A memoir of a life spent fishing on the River Tweed

An evocative account of one man’s life spent fishing on the Tweed is being released this spring, a story of family, tradition, conservation and the Scottish countryside.

Andrew Douglas-Home’s memoir recounts a lifetime’s fishing, from Connemara on the Irish West coast to the Test in Hampshire, from the Don in Aberdeenshire to the Wye, but mostly on his own local beats on the river Tweed, arguably the world’s best salmon river, and the iconic Atlantic salmon he caught there.

Through vivid vignettes and family memories, Andrew recounts stories of one of Scotland’s oldest families; stories of politics, military service, culture and the stewardship of our natural world.

A River Runs Through Me is his first book: forthright and dryly witty, it is both the perfect companion for those who love river fishing and a detailed and informative take on preservation and conservation; looking back at age-old practices and traditions and looking forward to what we must do to secure the future of the Atlantic salmon and their rivers.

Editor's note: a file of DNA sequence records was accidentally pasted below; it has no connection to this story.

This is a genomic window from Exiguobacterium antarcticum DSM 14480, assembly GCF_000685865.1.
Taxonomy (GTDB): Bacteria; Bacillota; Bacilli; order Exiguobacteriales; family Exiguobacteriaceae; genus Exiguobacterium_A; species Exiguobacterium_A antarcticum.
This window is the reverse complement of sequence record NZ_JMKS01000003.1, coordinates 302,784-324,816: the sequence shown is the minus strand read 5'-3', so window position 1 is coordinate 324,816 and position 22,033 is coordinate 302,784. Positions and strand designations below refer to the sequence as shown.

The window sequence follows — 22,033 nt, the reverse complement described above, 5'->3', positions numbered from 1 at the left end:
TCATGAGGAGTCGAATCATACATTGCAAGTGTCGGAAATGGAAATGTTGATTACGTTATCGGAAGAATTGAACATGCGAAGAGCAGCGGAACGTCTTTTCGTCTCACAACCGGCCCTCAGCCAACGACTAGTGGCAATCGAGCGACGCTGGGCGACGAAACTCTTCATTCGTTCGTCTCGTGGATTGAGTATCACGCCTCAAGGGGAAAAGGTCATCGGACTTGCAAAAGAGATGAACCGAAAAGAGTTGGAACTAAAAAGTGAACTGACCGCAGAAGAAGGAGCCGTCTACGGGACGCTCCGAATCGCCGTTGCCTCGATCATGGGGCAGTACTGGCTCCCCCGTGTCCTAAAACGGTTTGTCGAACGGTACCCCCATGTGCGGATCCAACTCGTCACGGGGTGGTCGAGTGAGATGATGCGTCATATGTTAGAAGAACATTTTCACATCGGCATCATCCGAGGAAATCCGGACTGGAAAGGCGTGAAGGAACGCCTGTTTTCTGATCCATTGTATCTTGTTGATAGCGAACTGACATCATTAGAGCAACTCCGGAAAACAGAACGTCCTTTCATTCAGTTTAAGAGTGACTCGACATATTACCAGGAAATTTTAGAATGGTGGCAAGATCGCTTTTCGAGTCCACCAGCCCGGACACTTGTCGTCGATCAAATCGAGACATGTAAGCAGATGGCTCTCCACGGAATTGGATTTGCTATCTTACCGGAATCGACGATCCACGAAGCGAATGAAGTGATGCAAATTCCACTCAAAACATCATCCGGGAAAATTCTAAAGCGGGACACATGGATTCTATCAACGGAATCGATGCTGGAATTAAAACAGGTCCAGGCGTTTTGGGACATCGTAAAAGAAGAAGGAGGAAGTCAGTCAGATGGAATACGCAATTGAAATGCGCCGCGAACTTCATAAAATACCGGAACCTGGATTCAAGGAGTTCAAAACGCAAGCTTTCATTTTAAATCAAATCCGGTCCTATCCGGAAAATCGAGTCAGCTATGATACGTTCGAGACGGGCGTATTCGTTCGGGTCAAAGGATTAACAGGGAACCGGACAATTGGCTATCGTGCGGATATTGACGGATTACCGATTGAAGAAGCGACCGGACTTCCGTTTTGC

Andrew has lived with his family and an assortment of dogs on the banks of the River Tweed for most of his life, where he writes a regular blog for Tweedbeats.com.

He was awarded the OBE in 2019 for his services to fishing and Scottish culture, recognising his long work helping to secure the environment of the Tweed River and the legacy of Sir Walter Scott and the house he built Abbotsford.

Educated at Eton and Oxford, he was a Tweed Commissioner for over 35 years, acting as chairman of the River Tweed Commission and Tweed Foundation for eight years between 2004 and 2012.

Andrew Douglas-Home’s A River Runs Through Me will be published as a hardback by Elliott & Thompson in April, priced £14.99.